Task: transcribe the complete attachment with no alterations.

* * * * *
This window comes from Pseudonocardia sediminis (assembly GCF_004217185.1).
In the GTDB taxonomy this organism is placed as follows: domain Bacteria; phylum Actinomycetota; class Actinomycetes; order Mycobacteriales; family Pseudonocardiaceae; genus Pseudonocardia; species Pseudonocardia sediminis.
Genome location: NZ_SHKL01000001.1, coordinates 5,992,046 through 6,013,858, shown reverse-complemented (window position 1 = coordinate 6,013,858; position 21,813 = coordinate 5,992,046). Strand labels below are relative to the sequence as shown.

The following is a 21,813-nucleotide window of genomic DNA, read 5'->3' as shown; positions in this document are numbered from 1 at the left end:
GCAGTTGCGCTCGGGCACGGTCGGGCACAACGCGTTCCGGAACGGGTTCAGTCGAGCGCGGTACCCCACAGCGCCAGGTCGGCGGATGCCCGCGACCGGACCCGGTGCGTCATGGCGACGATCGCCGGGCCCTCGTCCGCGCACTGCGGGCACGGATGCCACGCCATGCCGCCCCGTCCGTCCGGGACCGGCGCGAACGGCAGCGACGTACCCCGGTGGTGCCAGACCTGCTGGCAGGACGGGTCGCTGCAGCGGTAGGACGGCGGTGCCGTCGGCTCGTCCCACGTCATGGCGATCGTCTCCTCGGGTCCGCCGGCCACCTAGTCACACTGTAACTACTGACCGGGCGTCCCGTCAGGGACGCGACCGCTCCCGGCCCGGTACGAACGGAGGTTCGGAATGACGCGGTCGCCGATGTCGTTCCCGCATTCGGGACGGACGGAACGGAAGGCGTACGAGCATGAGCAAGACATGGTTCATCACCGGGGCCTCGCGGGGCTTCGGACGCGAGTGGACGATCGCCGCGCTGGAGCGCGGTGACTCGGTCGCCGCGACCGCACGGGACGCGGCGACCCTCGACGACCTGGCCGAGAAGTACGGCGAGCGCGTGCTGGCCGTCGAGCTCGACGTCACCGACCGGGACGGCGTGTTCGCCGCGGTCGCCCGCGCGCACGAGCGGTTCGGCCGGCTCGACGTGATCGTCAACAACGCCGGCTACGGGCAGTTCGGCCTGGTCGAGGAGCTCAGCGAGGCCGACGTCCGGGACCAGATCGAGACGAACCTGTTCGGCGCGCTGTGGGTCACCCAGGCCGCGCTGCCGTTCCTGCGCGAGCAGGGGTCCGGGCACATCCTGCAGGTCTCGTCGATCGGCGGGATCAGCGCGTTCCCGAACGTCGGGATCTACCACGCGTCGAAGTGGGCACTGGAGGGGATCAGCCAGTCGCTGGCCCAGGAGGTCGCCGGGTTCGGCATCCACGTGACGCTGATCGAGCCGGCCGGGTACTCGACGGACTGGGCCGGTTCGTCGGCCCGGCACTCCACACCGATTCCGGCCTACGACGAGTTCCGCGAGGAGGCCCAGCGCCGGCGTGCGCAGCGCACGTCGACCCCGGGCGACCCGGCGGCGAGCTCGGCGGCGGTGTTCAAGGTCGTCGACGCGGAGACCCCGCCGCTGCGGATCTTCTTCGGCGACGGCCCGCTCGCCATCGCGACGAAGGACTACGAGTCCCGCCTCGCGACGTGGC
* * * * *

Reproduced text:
This window comes from Pseudonocardia sediminis (assembly GCF_004217185.1).
In the GTDB taxonomy this organism is placed as follows: domain Bacteria; phylum Actinomycetota; class Actinomycetes; order Mycobacteriales; family Pseudonocardiaceae; genus Pseudonocardia; species Pseudonocardia sediminis.
Genome location: NZ_SHKL01000001.1, coordinates 5,992,046 through 6,013,858, shown reverse-complemented (window position 1 = coordinate 6,013,858; position 21,813 = coordinate 5,992,046). Strand labels below are relative to the sequence as shown.

The following is a 21,813-nucleotide window of genomic DNA, read 5'->3' as shown; positions in this document are numbered from 1 at the left end:
GCAGTTGCGCTCGGGCACGGTCGGGCACAACGCGTTCCGGAACGGGTTCAGTCGAGCGCGGTACCCCACAGCGCCAGGTCGGCGGATGCCCGCGACCGGACCCGGTGCGTCATGGCGACGATCGCCGGGCCCTCGTCCGCGCACTGCGGGCACGGATGCCACGCCATGCCGCCCCGTCCGTCCGGGACCGGCGCGAACGGCAGCGACGTACCCCGGTGGTGCCAGACCTGCTGGCAGGACGGGTCGCTGCAGCGGTAGGACGGCGGTGCCGTCGGCTCGTCCCACGTCATGGCGATCGTCTCCTCGGGTCCGCCGGCCACCTAGTCACACTGTAACTACTGACCGGGCGTCCCGTCAGGGACGCGACCGCTCCCGGCCCGGTACGAACGGAGGTTCGGAATGACGCGGTCGCCGATGTCGTTCCCGCATTCGGGACGGACGGAACGGAAGGCGTACGAGCATGAGCAAGACATGGTTCATCACCGGGGCCTCGCGGGGCTTCGGACGCGAGTGGACGATCGCCGCGCTGGAGCGCGGTGACTCGGTCGCCGCGACCGCACGGGACGCGGCGACCCTCGACGACCTGGCCGAGAAGTACGGCGAGCGCGTGCTGGCCGTCGAGCTCGACGTCACCGACCGGGACGGCGTGTTCGCCGCGGTCGCCCGCGCGCACGAGCGGTTCGGCCGGCTCGACGTGATCGTCAACAACGCCGGCTACGGGCAGTTCGGCCTGGTCGAGGAGCTCAGCGAGGCCGACGTCCGGGACCAGATCGAGACGAACCTGTTCGGCGCGCTGTGGGTCACCCAGGCCGCGCTGCCGTTCCTGCGCGAGCAGGGGTCCGGGCACATCCTGCAGGTCTCGTCGATCGGCGGGATCAGCGCGTTCCCGAACGTCGGGATCTACCACGCGTCGAAGTGGGCACTGGAGGGGATCAGCCAGTCGCTGGCCCAGGAGGTCGCCGGGTTCGGCATCCACGTGACGCTGATCGAGCCGGCCGGGTACTCGACGGACTGGGCCGGTTCGTCGGCCCGGCACTCCACACCGATTCCGGCCTACGACGAGTTCCGCGAGGAGGCCCAGCGCCGGCGTGCGCAGCGCACGTCGACCCCGGGCGACCCGGCGGCGAGCTCGGCGGCGGTGTTCAAGGTCGTCGACGCGGAGACCCCGCCGCTGCGGATCTTCTTCGGCGACGGCCCGCTCGCCATCGCGACGAAGGACTACGAGTCCCGCCTCGCGACGTGGC